What is Canine Compulsive Disorder?

What is Canine Compulsive Disorder?

9th August 2018

Canine Compulsive Disorder

As Bark Busters dog trainers and therapists, we are often called in for difficult cases. Many of us have worked with blind and deaf dogs with much success. It’s amazing how dogs can use their other senses to navigate their worlds! Occasionally, though, we run into some really tough cases where the dog’s behaviour seems to go beyond the norm. We’ve recently seen several dogs with what is known as Canine Compulsive Disorder, or CCD.

CCD is similar to Obsessive Compulsive Disorder (OCD) in humans in that the dog repeats a behaviour so much or to such an extreme that it seems abnormal. It is not called OCD in dogs, because obsessive thoughts occur in humans, whereas we don’t know what a dog is thinking.

Examples of CCD in dogs include:

  • Tail chasing
  • Compulsive licking
  • Flank or blanket sucking
  • Light or shadow chasing
  • Fly snapping
  • Persistent barking at nothing
  • Pica (rock eating)
  • Toy or object fixation
  • Excessive drinking or eating
  • Hallucinations

Certain breeds are more prone to this disorder:

  • Flank sucking and lick granulomas: Doberman, Great Dane, German Shepherd, Labrador
  • Fly snapping: Cavalier King Charles Spaniel, German Shepherd, Springer Spaniel
  • Hallucinations: German Shepherd, Dalmatian
  • Pica: Retriever breeds
  • Shadow chasing: Collie, Old English Sheepdog, Fox Terrier, Rottweiler, Schnauzer, Golden Retriever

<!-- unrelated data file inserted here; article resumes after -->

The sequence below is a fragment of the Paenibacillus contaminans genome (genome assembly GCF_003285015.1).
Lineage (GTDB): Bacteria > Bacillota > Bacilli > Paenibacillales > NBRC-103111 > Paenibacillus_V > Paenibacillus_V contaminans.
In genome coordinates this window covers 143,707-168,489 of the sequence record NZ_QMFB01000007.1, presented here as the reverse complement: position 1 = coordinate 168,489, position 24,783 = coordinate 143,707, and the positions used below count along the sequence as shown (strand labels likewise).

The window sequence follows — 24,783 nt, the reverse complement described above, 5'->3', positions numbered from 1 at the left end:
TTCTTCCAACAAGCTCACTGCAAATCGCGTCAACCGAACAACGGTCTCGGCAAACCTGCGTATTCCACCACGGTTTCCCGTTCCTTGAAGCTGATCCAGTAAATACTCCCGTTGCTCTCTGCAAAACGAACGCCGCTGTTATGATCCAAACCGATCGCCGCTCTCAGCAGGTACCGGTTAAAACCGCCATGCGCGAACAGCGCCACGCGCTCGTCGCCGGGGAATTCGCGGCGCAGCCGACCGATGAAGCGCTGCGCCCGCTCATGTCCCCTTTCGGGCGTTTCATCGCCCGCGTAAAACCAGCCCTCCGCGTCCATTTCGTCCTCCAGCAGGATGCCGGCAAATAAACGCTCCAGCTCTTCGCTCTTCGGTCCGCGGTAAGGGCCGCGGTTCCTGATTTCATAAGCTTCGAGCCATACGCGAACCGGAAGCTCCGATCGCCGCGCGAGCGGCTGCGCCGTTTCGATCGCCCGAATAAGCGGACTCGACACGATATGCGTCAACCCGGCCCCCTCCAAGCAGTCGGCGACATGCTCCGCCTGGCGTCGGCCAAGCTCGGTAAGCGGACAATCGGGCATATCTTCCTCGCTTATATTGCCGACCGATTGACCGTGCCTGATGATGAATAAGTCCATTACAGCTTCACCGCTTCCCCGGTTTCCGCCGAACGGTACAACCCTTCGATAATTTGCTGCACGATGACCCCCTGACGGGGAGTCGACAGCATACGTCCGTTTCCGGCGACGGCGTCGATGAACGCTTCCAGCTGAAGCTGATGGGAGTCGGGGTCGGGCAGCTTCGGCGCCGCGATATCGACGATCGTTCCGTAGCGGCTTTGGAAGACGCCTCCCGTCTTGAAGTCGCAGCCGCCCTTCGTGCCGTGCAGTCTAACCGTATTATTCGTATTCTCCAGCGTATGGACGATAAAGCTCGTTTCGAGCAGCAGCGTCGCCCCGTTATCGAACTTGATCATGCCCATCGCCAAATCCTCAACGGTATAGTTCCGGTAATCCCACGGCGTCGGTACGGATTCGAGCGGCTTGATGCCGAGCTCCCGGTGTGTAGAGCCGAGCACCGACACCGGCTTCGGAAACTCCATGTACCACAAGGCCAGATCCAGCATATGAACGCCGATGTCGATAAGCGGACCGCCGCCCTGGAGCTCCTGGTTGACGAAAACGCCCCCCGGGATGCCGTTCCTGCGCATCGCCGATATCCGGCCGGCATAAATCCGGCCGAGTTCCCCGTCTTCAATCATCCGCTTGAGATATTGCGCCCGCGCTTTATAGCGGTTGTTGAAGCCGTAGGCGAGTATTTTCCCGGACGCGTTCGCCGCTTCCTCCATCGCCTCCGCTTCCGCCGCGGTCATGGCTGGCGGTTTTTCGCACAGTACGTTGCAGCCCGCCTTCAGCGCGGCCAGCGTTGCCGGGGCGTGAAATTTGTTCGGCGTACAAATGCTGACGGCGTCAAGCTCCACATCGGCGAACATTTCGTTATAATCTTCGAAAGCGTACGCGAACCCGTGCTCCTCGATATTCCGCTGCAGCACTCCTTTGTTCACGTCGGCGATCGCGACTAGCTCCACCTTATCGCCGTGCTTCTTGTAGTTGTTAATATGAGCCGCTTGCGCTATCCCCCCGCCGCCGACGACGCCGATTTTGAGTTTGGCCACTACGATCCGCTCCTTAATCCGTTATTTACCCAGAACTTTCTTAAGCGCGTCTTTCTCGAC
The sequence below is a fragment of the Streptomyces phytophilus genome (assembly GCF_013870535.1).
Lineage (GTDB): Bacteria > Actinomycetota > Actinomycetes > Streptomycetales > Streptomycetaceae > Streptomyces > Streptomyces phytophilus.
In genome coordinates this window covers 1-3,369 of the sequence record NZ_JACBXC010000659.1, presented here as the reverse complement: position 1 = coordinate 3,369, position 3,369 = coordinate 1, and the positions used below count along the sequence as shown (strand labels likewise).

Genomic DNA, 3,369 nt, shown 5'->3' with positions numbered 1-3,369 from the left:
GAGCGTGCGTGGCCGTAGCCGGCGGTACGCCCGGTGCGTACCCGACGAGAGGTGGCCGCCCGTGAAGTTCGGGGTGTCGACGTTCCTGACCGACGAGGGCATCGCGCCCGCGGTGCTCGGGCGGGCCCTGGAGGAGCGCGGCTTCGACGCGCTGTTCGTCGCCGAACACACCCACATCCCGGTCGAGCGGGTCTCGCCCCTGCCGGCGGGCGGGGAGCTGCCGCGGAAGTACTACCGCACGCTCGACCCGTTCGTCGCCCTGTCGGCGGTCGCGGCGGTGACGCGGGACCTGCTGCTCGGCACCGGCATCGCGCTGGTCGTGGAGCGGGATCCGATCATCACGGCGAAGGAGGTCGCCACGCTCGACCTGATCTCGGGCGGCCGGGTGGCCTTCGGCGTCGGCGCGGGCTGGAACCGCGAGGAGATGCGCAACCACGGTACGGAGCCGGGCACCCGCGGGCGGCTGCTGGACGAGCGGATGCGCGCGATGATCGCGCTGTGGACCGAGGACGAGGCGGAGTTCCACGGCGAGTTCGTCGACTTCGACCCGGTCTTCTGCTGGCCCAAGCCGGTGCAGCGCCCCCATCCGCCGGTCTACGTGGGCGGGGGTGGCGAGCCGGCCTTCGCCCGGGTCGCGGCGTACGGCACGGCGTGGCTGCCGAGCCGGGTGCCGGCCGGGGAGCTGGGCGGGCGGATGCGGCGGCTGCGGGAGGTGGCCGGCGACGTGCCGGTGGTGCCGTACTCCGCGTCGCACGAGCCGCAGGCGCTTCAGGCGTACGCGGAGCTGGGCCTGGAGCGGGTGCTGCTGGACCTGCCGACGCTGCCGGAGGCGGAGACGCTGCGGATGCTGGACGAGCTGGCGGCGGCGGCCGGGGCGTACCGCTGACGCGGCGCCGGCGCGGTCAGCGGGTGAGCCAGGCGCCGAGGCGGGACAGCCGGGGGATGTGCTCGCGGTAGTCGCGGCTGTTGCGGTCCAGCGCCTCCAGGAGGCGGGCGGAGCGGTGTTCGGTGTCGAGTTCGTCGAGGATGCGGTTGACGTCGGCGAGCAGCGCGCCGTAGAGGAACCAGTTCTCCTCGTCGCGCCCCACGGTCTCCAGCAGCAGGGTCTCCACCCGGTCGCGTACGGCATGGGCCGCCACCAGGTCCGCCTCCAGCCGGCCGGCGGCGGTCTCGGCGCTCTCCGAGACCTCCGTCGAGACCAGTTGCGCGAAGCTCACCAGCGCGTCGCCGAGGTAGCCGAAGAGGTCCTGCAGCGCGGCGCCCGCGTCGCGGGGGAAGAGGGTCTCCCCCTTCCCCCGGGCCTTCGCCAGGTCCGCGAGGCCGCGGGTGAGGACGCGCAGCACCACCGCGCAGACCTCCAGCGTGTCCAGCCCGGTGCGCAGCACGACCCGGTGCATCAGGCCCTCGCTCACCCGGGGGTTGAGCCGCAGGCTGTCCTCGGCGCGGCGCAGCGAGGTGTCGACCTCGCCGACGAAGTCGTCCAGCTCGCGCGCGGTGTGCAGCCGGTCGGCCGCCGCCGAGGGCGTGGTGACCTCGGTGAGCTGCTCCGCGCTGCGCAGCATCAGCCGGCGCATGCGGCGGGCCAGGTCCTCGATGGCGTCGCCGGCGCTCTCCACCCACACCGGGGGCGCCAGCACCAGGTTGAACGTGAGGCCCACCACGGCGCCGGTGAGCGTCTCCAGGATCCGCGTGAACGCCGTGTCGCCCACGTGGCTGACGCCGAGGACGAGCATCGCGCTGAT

• Tail chasing: Bull terriers, German Shepherd, Border Collie

To humans these dogs can appear a bit crazy! But, in reality the dog has learned to use the compulsion to deal with stress, anxiety or lack of exercise. These cases can be particularly challenging if they are combined with other behaviours such as dog or people aggression.

The first thing to do is to make sure your dog has been seen by a veterinarian as many of these problems can also be caused by physical problems including neurologic, endocrine, gastrointestinal, and orthopaedic disorders. When compulsive behaviours are treated early and quickly the outcomes are much better than if you wait until the behaviours become chronic.

A poor diet, lack of exercise, playing light or laser games, and a stressful environment can also contribute to these behaviours. Over time, compulsive behaviours progress and can get worse, so don’t ignore these behaviours. Bark Busters trainers can help you determine what behavioural modifications can be made to help you manage your dog’s CCD.

 

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